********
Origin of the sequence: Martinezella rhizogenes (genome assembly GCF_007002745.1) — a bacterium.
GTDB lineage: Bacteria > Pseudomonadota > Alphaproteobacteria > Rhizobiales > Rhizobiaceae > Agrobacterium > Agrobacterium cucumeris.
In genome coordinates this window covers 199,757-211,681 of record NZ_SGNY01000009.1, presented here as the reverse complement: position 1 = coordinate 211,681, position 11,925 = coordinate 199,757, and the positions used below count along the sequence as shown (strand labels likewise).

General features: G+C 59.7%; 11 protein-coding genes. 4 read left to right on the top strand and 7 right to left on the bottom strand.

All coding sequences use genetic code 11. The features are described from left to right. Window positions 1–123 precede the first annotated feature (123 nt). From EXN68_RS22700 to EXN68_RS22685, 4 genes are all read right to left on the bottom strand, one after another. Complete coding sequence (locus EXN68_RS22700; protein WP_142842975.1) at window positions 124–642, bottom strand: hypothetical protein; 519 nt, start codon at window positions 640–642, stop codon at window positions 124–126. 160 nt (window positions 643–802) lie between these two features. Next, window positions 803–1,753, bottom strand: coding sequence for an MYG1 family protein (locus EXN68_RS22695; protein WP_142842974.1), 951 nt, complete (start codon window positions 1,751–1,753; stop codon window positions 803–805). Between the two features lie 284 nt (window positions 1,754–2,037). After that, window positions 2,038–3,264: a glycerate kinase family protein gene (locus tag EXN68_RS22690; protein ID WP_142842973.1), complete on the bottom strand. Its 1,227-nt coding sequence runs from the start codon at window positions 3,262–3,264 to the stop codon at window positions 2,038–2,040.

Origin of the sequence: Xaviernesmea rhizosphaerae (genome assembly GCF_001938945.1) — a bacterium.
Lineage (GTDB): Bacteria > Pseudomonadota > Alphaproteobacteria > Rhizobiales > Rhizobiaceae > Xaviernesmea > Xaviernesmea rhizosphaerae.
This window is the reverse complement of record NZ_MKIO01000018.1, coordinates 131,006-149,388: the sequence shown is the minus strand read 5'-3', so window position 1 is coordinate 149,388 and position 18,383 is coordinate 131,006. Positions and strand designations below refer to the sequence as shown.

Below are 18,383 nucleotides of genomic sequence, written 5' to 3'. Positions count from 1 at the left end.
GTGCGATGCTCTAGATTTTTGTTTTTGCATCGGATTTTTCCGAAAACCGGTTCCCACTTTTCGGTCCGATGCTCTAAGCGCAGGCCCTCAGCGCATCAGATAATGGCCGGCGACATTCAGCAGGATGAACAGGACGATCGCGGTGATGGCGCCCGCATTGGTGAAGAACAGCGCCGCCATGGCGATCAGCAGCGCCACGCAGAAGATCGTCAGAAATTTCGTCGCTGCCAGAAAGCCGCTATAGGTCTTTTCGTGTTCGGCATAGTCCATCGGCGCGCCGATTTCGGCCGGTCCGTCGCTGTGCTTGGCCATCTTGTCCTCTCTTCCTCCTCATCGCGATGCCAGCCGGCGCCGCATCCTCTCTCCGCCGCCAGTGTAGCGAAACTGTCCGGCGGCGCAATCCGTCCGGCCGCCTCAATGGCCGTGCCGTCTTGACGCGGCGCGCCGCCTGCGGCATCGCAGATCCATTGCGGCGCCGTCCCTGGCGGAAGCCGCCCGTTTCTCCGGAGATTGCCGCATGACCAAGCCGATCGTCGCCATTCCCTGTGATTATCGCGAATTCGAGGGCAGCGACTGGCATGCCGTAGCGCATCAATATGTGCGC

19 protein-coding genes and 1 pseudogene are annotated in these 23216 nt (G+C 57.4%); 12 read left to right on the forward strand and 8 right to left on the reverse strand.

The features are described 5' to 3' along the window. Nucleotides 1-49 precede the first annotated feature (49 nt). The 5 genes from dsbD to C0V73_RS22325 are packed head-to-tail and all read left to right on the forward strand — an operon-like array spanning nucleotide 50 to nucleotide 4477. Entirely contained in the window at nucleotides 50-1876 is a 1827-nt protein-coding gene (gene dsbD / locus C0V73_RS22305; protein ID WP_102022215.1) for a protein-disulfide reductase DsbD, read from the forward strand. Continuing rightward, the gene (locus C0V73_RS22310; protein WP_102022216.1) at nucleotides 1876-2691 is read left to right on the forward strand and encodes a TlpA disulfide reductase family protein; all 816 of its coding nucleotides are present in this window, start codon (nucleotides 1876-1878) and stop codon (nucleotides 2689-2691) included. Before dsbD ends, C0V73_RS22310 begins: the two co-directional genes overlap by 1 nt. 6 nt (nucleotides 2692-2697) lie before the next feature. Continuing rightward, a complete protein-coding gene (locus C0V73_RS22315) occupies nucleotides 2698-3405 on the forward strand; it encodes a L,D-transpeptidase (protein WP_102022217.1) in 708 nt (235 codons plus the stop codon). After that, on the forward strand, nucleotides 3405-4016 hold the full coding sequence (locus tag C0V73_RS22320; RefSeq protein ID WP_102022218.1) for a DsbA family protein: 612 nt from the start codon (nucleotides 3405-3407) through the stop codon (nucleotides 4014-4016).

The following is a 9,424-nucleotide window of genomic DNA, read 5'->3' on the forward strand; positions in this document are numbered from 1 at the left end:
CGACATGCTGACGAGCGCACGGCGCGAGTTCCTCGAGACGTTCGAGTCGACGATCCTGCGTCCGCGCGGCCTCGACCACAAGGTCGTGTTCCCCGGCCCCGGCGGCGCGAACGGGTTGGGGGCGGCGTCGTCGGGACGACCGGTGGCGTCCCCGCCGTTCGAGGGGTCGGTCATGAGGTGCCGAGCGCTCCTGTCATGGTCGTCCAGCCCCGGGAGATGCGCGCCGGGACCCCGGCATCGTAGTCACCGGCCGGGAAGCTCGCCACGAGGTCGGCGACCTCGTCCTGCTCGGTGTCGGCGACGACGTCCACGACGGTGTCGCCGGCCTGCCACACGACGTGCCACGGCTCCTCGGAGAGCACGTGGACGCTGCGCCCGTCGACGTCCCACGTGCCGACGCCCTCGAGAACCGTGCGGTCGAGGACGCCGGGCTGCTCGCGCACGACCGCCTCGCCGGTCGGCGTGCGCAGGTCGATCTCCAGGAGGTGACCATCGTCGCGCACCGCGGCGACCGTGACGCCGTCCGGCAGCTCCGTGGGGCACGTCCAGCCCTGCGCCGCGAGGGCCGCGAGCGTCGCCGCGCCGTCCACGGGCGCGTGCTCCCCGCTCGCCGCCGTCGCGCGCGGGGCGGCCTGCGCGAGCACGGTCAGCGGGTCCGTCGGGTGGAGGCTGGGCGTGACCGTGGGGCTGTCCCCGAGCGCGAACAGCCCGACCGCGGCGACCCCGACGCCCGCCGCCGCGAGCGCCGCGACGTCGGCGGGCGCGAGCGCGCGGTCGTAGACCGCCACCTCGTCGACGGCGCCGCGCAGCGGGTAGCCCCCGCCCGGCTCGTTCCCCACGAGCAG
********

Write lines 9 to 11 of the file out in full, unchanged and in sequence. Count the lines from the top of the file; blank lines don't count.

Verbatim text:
Below are 18,383 nucleotides of genomic sequence, written 5' to 3'. Positions count from 1 at the left end.
GTGCGATGCTCTAGATTTTTGTTTTTGCATCGGATTTTTCCGAAAACCGGTTCCCACTTTTCGGTCCGATGCTCTAAGCGCAGGCCCTCAGCGCATCAGATAATGGCCGGCGACATTCAGCAGGATGAACAGGACGATCGCGGTGATGGCGCCCGCATTGGTGAAGAACAGCGCCGCCATGGCGATCAGCAGCGCCACGCAGAAGATCGTCAGAAATTTCGTCGCTGCCAGAAAGCCGCTATAGGTCTTTTCGTGTTCGGCATAGTCCATCGGCGCGCCGATTTCGGCCGGTCCGTCGCTGTGCTTGGCCATCTTGTCCTCTCTTCCTCCTCATCGCGATGCCAGCCGGCGCCGCATCCTCTCTCCGCCGCCAGTGTAGCGAAACTGTCCGGCGGCGCAATCCGTCCGGCCGCCTCAATGGCCGTGCCGTCTTGACGCGGCGCGCCGCCTGCGGCATCGCAGATCCATTGCGGCGCCGTCCCTGGCGGAAGCCGCCCGTTTCTCCGGAGATTGCCGCATGACCAAGCCGATCGTCGCCATTCCCTGTGATTATCGCGAATTCGAGGGCAGCGACTGGCATGCCGTAGCGCATCAATATGTGCGC

19 protein-coding genes and 1 pseudogene are annotated in these 23216 nt (G+C 57.4%); 12 read left to right on the forward strand and 8 right to left on the reverse strand.